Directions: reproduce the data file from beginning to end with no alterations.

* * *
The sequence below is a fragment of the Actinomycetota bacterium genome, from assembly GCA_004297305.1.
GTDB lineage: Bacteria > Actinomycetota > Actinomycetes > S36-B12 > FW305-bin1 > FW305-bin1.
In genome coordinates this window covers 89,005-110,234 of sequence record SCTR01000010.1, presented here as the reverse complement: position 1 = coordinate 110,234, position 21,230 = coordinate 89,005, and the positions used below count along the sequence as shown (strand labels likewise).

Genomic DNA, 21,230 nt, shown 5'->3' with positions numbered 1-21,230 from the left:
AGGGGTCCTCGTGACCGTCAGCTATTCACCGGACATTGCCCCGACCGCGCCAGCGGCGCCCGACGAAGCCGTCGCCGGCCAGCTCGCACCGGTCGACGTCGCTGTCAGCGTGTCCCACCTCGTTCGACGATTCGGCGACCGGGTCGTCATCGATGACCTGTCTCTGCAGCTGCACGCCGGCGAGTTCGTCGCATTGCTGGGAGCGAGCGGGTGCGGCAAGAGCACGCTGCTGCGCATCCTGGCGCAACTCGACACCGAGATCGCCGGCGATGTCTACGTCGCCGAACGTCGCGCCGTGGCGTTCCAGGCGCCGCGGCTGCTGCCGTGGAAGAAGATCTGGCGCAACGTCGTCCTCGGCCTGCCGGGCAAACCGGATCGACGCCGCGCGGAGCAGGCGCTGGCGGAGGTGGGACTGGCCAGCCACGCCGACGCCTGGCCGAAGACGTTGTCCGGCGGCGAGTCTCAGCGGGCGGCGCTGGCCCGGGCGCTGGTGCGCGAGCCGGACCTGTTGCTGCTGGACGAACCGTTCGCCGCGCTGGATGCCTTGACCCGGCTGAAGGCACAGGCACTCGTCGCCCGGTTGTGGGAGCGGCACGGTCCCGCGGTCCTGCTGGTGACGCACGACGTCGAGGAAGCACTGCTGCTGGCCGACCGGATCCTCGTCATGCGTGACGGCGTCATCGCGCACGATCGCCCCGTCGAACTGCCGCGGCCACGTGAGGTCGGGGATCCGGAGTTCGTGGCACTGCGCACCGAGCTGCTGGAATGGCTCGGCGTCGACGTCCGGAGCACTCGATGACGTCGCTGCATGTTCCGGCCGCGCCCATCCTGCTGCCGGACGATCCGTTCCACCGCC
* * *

The sequence below is a fragment of the Actinomycetota bacterium genome, from assembly GCA_004297305.1.
GTDB lineage: Bacteria > Actinomycetota > Actinomycetes > S36-B12 > FW305-bin1 > FW305-bin1.
In genome coordinates this window covers 89,005-110,234 of sequence record SCTR01000010.1, presented here as the reverse complement: position 1 = coordinate 110,234, position 21,230 = coordinate 89,005, and the positions used below count along the sequence as shown (strand labels likewise).

Genomic DNA, 21,230 nt, shown 5'->3' with positions numbered 1-21,230 from the left:
AGGGGTCCTCGTGACCGTCAGCTATTCACCGGACATTGCCCCGACCGCGCCAGCGGCGCCCGACGAAGCCGTCGCCGGCCAGCTCGCACCGGTCGACGTCGCTGTCAGCGTGTCCCACCTCGTTCGACGATTCGGCGACCGGGTCGTCATCGATGACCTGTCTCTGCAGCTGCACGCCGGCGAGTTCGTCGCATTGCTGGGAGCGAGCGGGTGCGGCAAGAGCACGCTGCTGCGCATCCTGGCGCAACTCGACACCGAGATCGCCGGCGATGTCTACGTCGCCGAACGTCGCGCCGTGGCGTTCCAGGCGCCGCGGCTGCTGCCGTGGAAGAAGATCTGGCGCAACGTCGTCCTCGGCCTGCCGGGCAAACCGGATCGACGCCGCGCGGAGCAGGCGCTGGCGGAGGTGGGACTGGCCAGCCACGCCGACGCCTGGCCGAAGACGTTGTCCGGCGGCGAGTCTCAGCGGGCGGCGCTGGCCCGGGCGCTGGTGCGCGAGCCGGACCTGTTGCTGCTGGACGAACCGTTCGCCGCGCTGGATGCCTTGACCCGGCTGAAGGCACAGGCACTCGTCGCCCGGTTGTGGGAGCGGCACGGTCCCGCGGTCCTGCTGGTGACGCACGACGTCGAGGAAGCACTGCTGCTGGCCGACCGGATCCTCGTCATGCGTGACGGCGTCATCGCGCACGATCGCCCCGTCGAACTGCCGCGGCCACGTGAGGTCGGGGATCCGGAGTTCGTGGCACTGCGCACCGAGCTGCTGGAATGGCTCGGCGTCGACGTCCGGAGCACTCGATGACGTCGCTGCATGTTCCGGCCGCGCCCATCCTGCTGCCGGACGATCCGTTCCACCGCC